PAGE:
Crazy for You just wants to entertain

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      Music and lyrics by George Gershwin and Ira Gershwin. Book by Ken Ludwig. Directed by Barbara Tomasic. A Gateway Theatre production. At the Gateway Theatre on Saturday, December 6. Continues until December 31

      The musical itself is synthetic, but this Gateway Theatre production is so gorgeous that it hardly matters.

      To create Crazy for You, which premiered in 1992, playwright Ken Ludwig borrowed some of the plot and five of the songs from George and Ira Gershwin’s 1930 musical Girl Crazy. Then he rewrote the rest of the story and shoehorned in a bunch more tunes from the Gershwin songbook.

      The result is amiably absurd. Bobby Child is from a wealthy New York banking family, but all he really wants to do is dance. When his mother decides to foreclose on a theatre in Deadrock, Nevada, she sends Bobby to do the dirty work. The rest, including Bobby’s meeting with Polly, the lovely, musically talented daughter of the theatre’s owner, is deliberately predictable.

      In Act 1 especially, it’s pretty obvious that the book and songs were conceived separately. When Polly sings the aching “Someone to Watch Over Me”, for instance, is she singing about Bobby? She’s barely met him. And she hasn’t expressed romantic longing before this. So the tune sits on the landscape like a potted plant.

      In Act 2, Ludwig, who is an excellent farceur—he wrote “Lend Me a Tenor”—gets into more of a groove. In the most successfully conceived interaction, Bobby disguises himself as theatrical impresario Bela Zangler, then meets the real Zangler when both of them are drunk as skunks.

      Ultimately, Crazy for You just wants to entertain, and, given that goal, director Barbara Tomasic’s interpretation succeeds in spades.

      Playing Bobby, Gaelan Beatty tap-dances and glides his way through the choreography with the full-bodied athleticism of Gene Kelly. Beatty’s physical comedy is also first-rate. Newcomer Kate Blackburn (Polly) serves notice that she’s a talent to watch: she’s got a beautiful suedelike quality to her voice, and charismatic confidence. Jonathan Holmes is hilarious as both Zangler and guidebook writer Eugene Fodor.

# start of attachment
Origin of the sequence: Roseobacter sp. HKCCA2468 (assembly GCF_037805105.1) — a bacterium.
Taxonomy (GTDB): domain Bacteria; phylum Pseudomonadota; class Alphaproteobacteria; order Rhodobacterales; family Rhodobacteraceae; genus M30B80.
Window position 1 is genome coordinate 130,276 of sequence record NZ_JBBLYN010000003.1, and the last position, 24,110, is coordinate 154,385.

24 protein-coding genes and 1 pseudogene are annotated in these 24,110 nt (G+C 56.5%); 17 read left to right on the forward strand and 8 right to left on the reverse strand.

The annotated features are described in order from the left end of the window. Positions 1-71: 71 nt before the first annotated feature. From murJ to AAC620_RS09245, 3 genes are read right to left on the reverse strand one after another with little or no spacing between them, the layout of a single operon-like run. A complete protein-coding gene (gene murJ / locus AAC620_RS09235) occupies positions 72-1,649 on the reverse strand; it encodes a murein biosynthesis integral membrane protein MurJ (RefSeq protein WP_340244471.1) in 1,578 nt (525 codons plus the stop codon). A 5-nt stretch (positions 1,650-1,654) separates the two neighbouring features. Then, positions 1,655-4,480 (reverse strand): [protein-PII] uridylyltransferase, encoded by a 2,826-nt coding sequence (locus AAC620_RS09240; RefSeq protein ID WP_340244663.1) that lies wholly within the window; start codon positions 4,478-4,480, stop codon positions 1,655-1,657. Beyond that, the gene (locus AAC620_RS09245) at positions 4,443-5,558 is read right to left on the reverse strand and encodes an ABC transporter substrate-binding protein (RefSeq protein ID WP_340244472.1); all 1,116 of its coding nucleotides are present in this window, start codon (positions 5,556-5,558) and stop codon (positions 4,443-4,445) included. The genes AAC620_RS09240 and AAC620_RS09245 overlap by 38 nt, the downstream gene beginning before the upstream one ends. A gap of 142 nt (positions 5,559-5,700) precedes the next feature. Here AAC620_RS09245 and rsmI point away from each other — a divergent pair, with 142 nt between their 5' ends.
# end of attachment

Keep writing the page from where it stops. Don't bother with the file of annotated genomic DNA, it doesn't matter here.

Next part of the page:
The amazing thing is that the talent doesn’t stop there. There’s a huge cast in this production—24 players—and although all but Beatty and Holmes are non-Equity, they’re rock-solid. I particularly enjoyed the charm and tight harmonies of a trio composed of Mingo (David Z. Cohen), Sam (Caleb Di Pomponio), and Moose (Ben Purych).
      Everybody in the show can dance. Julie Tomaino’s choreography is wonderfully complex and challenging—I’ve never seen one-legged wing steps before—and I’ll be damned if they don’t pull it off.

      Carmen Alatorre’s costumes are stellar. Early on, the chorus girls swan on in outfits that feature sculpted bodices and flirty little rows of pleats at the crotch. Collectively, they are a pink dream of heaven, and when I saw them I knew this was going to be a production to be taken seriously. (I’m not kidding.)
      Set designer Marshall McMahen also hits a home run. He has constructed a rustic machine of a set that folds and flips, transforming from Broadway to Deadrock and back again.

      The night I attended, the orchestra started off a bit ragged, but under Christopher King’s direction, the players pulled it together and were soon in full flight.

      Crazy for You will leave you with absolutely nothing to think about, but it may be that thinking is overrated.

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